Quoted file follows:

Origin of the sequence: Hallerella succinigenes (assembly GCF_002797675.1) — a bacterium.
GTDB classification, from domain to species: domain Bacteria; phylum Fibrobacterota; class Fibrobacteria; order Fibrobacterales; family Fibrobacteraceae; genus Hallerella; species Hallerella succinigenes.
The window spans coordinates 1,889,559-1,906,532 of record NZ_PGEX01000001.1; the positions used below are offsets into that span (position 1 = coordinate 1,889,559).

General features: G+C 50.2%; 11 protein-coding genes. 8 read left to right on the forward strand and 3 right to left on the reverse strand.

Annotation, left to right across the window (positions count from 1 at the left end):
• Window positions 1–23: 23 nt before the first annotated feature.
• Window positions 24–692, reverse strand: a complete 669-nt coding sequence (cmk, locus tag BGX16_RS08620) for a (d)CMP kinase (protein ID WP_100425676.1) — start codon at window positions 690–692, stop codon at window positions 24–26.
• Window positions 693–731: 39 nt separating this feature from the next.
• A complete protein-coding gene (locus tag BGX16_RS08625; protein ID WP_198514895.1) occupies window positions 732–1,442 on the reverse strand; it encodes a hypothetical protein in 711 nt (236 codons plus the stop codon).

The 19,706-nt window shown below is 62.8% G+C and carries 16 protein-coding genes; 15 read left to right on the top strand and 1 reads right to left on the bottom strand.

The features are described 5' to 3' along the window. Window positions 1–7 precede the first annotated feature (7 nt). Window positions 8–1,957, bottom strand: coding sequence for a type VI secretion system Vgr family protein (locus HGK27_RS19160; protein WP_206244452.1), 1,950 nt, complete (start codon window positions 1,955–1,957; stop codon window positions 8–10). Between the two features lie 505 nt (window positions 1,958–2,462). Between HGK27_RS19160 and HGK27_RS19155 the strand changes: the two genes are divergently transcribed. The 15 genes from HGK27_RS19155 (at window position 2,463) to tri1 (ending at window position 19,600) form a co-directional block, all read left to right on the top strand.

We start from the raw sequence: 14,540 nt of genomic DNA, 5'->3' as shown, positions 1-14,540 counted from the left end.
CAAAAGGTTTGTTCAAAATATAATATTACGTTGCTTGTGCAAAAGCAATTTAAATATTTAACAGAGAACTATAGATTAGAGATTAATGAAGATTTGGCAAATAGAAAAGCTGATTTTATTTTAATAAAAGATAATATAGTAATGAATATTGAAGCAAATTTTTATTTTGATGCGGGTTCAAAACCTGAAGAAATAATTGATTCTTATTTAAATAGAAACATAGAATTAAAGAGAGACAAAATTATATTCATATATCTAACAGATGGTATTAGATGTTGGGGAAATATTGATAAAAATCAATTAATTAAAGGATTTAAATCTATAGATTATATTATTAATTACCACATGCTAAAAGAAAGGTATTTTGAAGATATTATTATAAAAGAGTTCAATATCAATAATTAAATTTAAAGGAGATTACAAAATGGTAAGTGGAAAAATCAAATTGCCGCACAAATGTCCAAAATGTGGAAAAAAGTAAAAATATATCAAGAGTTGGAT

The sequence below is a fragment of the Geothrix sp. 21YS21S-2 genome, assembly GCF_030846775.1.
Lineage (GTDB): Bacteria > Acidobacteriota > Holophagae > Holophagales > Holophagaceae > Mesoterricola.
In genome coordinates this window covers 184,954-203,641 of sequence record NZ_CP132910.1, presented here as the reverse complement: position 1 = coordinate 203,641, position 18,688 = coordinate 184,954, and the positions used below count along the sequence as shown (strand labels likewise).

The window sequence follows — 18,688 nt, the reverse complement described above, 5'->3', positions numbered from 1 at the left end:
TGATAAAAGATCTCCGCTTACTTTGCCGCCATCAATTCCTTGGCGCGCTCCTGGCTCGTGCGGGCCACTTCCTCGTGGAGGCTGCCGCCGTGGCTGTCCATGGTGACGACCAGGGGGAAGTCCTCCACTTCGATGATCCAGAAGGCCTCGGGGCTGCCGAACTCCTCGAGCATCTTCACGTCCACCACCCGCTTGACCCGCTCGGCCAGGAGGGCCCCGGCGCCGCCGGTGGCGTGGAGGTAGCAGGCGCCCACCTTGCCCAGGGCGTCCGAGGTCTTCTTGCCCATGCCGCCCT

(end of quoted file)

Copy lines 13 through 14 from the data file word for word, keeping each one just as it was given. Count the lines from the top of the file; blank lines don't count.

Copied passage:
CAAAAGGTTTGTTCAAAATATAATATTACGTTGCTTGTGCAAAAGCAATTTAAATATTTAACAGAGAACTATAGATTAGAGATTAATGAAGATTTGGCAAATAGAAAAGCTGATTTTATTTTAATAAAAGATAATATAGTAATGAATATTGAAGCAAATTTTTATTTTGATGCGGGTTCAAAACCTGAAGAAATAATTGATTCTTATTTAAATAGAAACATAGAATTAAAGAGAGACAAAATTATATTCATATATCTAACAGATGGTATTAGATGTTGGGGAAATATTGATAAAAATCAATTAATTAAAGGATTTAAATCTATAGATTATATTATTAATTACCACATGCTAAAAGAAAGGTATTTTGAAGATATTATTATAAAAGAGTTCAATATCAATAATTAAATTTAAAGGAGATTACAAAATGGTAAGTGGAAAAATCAAATTGCCGCACAAATGTCCAAAATGTGGAAAAAAGTAAAAATATATCAAGAGTTGGAT

The sequence below is a fragment of the Geothrix sp. 21YS21S-2 genome, assembly GCF_030846775.1.